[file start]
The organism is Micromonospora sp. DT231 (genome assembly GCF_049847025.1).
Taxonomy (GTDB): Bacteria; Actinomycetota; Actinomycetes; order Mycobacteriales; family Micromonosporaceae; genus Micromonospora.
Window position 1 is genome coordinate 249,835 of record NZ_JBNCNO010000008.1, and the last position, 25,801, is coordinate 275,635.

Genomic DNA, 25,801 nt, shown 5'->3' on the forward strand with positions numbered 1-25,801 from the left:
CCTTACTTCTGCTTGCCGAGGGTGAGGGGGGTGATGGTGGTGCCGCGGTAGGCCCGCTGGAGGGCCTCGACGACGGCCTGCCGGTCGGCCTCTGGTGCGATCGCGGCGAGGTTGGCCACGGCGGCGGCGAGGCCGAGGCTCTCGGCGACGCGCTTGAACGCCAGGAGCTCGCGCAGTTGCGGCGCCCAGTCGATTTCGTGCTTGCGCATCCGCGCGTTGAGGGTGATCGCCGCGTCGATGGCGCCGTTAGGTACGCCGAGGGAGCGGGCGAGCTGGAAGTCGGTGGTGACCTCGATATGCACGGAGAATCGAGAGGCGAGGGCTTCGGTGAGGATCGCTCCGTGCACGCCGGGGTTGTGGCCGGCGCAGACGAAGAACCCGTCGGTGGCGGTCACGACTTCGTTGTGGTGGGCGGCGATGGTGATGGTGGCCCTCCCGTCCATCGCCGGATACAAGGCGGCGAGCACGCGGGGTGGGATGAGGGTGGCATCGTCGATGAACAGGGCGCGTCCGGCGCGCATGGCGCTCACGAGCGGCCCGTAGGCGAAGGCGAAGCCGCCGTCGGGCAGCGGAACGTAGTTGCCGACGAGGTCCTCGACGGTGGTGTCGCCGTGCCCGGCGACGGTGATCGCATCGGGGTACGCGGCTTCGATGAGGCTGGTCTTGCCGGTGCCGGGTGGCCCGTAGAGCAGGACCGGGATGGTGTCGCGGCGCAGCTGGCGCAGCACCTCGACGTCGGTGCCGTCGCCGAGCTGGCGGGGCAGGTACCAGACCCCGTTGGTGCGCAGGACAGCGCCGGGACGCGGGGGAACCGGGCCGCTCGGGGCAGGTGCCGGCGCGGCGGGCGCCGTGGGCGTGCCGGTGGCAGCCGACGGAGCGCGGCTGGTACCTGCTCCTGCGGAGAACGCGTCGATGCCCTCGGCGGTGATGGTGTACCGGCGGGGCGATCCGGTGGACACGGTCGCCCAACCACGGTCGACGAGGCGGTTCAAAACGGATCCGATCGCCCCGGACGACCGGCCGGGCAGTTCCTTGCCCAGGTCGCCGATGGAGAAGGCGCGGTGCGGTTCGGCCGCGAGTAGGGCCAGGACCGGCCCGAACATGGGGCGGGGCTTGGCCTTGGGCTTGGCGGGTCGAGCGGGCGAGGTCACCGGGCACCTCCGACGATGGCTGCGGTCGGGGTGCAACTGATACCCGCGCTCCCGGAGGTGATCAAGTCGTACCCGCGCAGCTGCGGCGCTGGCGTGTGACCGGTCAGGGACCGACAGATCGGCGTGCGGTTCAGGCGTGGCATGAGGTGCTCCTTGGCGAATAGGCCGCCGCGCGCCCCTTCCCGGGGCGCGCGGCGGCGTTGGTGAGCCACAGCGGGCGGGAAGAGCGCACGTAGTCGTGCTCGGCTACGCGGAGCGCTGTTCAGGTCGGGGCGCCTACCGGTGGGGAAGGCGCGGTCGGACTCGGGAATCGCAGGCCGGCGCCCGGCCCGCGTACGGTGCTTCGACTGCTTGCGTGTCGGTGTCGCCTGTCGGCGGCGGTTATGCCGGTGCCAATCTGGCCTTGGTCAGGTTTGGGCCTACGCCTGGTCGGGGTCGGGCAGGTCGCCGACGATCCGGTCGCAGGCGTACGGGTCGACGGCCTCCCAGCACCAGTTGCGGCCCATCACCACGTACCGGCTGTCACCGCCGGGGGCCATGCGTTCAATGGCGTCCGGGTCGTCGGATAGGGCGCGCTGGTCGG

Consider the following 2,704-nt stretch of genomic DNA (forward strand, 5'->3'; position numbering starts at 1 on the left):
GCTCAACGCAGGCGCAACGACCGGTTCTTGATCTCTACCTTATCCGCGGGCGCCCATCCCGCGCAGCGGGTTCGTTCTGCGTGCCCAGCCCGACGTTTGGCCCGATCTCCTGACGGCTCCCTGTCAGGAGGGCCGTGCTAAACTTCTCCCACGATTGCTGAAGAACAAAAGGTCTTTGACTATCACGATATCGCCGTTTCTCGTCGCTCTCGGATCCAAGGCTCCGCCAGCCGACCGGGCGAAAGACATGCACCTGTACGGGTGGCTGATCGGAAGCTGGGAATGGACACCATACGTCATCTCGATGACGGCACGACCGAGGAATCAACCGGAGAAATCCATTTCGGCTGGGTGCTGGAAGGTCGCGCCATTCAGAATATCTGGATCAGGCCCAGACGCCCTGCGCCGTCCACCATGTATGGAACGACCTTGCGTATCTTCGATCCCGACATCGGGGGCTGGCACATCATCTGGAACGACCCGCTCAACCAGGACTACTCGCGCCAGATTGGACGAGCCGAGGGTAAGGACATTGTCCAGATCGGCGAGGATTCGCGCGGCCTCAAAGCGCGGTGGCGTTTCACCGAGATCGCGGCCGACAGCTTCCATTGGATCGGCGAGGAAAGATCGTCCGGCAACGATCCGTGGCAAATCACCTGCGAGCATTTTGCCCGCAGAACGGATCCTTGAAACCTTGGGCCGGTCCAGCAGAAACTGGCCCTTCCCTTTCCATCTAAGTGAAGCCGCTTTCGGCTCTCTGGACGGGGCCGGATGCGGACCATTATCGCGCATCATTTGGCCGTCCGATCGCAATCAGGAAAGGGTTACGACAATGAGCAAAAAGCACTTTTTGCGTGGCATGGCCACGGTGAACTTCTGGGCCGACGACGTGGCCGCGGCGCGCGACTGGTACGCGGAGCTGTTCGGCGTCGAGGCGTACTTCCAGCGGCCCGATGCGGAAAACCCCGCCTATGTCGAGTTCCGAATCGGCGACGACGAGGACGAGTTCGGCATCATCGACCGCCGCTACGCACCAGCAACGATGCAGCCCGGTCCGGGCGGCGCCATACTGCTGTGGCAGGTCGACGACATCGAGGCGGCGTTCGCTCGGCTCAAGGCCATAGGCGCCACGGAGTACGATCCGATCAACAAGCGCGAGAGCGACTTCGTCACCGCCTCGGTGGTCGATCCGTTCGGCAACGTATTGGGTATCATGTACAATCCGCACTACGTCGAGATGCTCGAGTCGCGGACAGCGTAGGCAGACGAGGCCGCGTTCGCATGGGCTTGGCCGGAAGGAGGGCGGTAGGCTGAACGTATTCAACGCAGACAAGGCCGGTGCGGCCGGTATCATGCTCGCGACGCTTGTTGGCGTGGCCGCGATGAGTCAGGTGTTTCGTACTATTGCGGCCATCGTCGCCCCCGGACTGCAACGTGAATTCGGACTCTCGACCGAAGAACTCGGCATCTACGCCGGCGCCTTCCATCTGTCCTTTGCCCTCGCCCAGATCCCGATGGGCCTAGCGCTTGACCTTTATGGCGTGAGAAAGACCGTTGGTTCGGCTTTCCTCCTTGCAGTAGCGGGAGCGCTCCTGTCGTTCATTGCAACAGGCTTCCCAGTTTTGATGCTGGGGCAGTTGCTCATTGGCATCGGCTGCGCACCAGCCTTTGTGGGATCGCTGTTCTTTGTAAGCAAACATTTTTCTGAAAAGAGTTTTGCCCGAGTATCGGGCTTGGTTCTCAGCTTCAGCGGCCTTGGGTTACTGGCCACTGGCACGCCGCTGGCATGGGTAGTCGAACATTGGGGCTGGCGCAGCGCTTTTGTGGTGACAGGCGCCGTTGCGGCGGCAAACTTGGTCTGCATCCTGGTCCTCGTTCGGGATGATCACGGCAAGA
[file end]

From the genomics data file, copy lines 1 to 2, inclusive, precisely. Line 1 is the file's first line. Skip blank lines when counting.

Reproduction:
The organism is Micromonospora sp. DT231 (genome assembly GCF_049847025.1).
Taxonomy (GTDB): Bacteria; Actinomycetota; Actinomycetes; order Mycobacteriales; family Micromonosporaceae; genus Micromonospora.